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Miles flown for stories
2014: 138,116
2013: 330,818

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Why Do I Have to Turn Off My Electronic Devices Below 10,000 Feet?

Cockpit of a Boeing 787 Dreamliner.

Cockpit of a Boeing 787 Dreamliner. Uh oh, is that electronic device authorized?

“Sit down, shut up and turn off your electronic devices!” Okay, it is not really that bad, but sometimes I get pretty annoyed when I have to turn off my personal electronic device (PED) during taxi. I am a spoiled American and if we are delayed on the tarmac for take off, not having access to my precious electronic devices is difficult. So why the heck are you required to turn your devices off anyhow? And can they really bring down a plane?

If something happens to the plane and you are on above 10,000 feet, you have time. Time to try to navigate to an airport, time to put your toys away before landing. When you are below 10,000 feet things need to happen quickly and it is more dangerous.

One of the important reasons you have your devices off, is to make sure you are paying attention. First you need to pay attention to the flight attendants giving their safety announcement (they don’t do it for fun). Secondly, you should be paying attention to your surroundings. If the plane catches on fire while taxiing out, you need to be ready to react, not listening to the newest Justin Bieber song (is he still “cool” — I dunno). You also need to be able to get out of the plane as soon as possible. If there are cords and cables in the way and your neighbor is distracted, that can slow things down, causing people injury or possibly death.

Next are those pesky electronic signals. All electronic devices give off some sort of signal that could interfere with the cockpit. Even the Federal Aviation Administration isn’t too sure how much these signals affect the avionics in an airliner, but are playing it safe. The FAA’s website states site, “there are still unknowns about the radio signals that portable electronic devices and cell phones give off.”

Airplane manufacturers, airlines and the FAA work together to make sure that any electronic equipment that might go into an airplane will not cause it harm. According to Flight Global, recently on board Wi-Fi tests resulted in some Honeywell avionics to react adversely. This goes to show that yes, electronic equipment can affect instruments, but it also shows that rigorous testing by all those involved make sure that these sort of things won’t happen past the testing phase. Currently all those involved are working together to find the cause and a solution.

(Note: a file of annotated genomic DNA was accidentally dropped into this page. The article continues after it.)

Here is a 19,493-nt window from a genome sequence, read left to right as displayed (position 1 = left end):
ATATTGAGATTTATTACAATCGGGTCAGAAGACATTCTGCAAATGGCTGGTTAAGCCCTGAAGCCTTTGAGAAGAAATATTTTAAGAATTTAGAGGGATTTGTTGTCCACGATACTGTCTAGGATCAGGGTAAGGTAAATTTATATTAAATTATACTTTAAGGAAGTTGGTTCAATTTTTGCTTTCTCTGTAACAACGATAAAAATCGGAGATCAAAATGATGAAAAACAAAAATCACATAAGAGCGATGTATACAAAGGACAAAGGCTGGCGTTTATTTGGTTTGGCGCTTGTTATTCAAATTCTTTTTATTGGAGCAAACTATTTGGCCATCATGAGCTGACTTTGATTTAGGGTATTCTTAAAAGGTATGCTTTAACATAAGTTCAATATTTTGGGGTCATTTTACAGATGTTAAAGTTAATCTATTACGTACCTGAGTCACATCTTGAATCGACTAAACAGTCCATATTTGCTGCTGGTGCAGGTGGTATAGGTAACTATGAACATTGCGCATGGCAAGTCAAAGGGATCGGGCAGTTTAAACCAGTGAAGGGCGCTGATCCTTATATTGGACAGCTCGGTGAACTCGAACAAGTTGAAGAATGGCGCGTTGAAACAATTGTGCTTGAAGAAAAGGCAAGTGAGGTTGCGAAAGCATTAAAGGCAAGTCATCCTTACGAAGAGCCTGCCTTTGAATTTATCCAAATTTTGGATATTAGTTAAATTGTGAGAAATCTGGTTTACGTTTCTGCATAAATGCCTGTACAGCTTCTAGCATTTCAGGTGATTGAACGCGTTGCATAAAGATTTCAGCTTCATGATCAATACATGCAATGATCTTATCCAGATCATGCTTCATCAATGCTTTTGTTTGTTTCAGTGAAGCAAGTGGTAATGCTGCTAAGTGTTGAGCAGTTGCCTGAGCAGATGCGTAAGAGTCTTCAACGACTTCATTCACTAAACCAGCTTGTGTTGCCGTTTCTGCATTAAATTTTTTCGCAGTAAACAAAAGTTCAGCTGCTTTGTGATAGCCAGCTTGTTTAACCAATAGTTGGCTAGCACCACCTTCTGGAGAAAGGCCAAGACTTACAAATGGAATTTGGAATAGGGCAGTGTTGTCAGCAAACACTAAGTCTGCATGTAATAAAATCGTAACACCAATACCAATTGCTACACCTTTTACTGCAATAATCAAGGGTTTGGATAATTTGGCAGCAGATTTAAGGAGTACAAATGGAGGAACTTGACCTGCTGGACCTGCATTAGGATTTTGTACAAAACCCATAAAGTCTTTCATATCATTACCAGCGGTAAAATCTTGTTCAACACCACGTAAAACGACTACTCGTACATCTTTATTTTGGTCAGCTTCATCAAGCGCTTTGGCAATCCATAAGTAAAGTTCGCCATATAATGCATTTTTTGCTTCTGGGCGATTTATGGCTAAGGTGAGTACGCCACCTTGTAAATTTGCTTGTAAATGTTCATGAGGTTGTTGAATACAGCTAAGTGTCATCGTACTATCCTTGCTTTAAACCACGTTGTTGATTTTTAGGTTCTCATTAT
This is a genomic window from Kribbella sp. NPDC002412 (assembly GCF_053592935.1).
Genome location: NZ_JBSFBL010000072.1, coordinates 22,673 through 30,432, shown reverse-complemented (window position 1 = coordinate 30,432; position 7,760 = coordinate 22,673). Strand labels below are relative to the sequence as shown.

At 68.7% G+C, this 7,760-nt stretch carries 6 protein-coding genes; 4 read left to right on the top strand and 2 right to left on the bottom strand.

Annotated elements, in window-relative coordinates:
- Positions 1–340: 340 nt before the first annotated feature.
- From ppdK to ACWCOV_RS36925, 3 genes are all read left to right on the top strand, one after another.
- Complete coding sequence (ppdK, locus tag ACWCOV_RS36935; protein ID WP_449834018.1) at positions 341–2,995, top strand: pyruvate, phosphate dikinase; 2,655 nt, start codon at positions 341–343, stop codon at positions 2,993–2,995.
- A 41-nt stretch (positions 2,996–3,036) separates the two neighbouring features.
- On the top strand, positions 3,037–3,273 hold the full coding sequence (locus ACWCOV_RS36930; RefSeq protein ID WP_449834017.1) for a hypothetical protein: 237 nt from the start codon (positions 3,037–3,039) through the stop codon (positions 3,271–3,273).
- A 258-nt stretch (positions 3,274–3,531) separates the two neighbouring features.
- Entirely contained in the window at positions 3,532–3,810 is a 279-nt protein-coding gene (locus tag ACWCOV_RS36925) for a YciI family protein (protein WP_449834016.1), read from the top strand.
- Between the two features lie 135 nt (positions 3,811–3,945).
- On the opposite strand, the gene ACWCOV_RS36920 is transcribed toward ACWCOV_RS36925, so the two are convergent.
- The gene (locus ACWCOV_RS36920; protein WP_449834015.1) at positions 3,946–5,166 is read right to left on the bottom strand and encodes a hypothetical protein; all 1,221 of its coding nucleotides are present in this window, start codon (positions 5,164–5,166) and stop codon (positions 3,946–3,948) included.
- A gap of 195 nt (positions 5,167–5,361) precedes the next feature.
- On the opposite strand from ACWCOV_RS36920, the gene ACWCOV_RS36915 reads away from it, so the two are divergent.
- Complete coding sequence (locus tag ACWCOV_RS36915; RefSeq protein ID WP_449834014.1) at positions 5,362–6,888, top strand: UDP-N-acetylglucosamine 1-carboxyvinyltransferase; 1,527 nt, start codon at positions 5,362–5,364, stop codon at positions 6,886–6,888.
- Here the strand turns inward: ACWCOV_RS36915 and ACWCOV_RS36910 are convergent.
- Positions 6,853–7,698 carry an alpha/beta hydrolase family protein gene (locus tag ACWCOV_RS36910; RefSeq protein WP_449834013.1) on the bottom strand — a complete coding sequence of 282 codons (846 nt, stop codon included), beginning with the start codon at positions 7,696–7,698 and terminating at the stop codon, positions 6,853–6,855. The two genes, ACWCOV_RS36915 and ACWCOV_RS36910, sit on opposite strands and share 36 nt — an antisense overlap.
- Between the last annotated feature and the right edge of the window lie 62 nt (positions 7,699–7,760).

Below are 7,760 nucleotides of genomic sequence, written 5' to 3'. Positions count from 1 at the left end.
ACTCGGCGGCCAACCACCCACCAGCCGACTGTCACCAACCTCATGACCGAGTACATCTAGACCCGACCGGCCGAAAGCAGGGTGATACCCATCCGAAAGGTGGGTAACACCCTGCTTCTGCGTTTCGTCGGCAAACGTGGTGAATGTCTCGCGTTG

Yes, it might be annoying to put your devices away, but I think there are some very valid reasons for doing so. Next time you are on a flight and you hear the call to turn off your devices, be a good sport and do as you are told.

For more information and quotes from Boeing, Virgin America and the FAA, check out my story on AOL Travel News.

 

Who Needs Seats? Airline Lets Six Passengers Stand for Five Hours

A Tatarstan Boeing 737-500

A Tatarstan Boeing 737-500

There has been a lot of talk about these new SkyRider seats where people get only 23″ of seatpitch vs 30″+ of most other low cost carriers. Well, it could be worse. Tatarstan Airlines, based in the Russia Federation, allowed six passengers to stand for a five hour flight.

You see, a charter group booked out all 148 seats on a Tatarstan Boeing 737 from Antalya, Turkey to Ekaterinburg, Russia.  At the last minute, the airline had to swap out planes, but the new 737 only had 142 seats. This is where the big mistake was made.

Instead of telling six people they won’t be able to take the flight, they gave them a choice. Either wait seven hours until the next flight or fly on this one standing up for five hours. Decisions, decisions. Well, all six people decided to stand.

The airline should have never given the choice to the passengers. There are grave safety issues with having extra people on an aircraft. Weight, life vests and no security from turbulence. I don’t know who is more stupid in this scenario, the airline that gave the option to stand or the passengers who took them up on the offer.

Not related to the story, but I wanted to share this photo of two old IL-86′s that Tartarstan used to fly.

Thanks Ben for the tip!

Image: Osdu

DOT Says Tarmac Delay Rule is Working – Not So Fast!

Why would you expect delays with nice weather like this seen in Seattle over the summer? Let's wait until winter DOT!

Why would you expect delays with nice weather like this seen in Seattle over the summer? Let's wait until winter DOT!

The Department of Transportation (DOT) is working with some funny math and concluding that the tarmac delay rule is working. Both Aubrey Cohen with the Seattle PI and Brett Snyder with CrankyFlier.com take a closer look at their math and don’t come to the same conclusions.

Instead of re-inventing the wheel, please  read:
* DOT’s report, “Long Tarmac Delays in July Down Dramatically from Last Year” that claims delays are down and cancellations have just a, “slight increase.”

* Snyder’s post, “DOT Continues to Claim Tarmac Delay Victory Despite 20 Percent Rise in Cancellations,” which shows how he doesn’t think a 20% increase in canceled flights is considered “slight.”

* Cohen’s article, “Cancellations inch up, or surge, thanks to tarmac rule,” takes a look how it might be a 20% rise, but when dealing with such small numbers, is it a big increase?

After taking a look at all three, I am not even close to admitting defeat (I am against the tarmac delay rule). It just started April 29th of this year and has only seen the summer. I am waiting to see what happens over the winter. Yes, I imagine delays will be down, but cancellations will be up — quite a bit. If I am wrong, I will more than happy eat my words, but I have a feeling there will be a lot of angry passengers this winter season.

TSA Angers Photographers

Make sure photographers don't steal planes!

Make sure photographers don't steal planes!

When I saw this poster yesterday via Carlos Miller on Photography is Not a Crime, I thought it might have been fake. Making photographers look like bad people is a bad idea. It will cause more people to be fearful and waste the time of law enforcement officials. Yes, if you see someone by an airport doing something suspicious, report it. Taking photos of aircraft is not suspicious.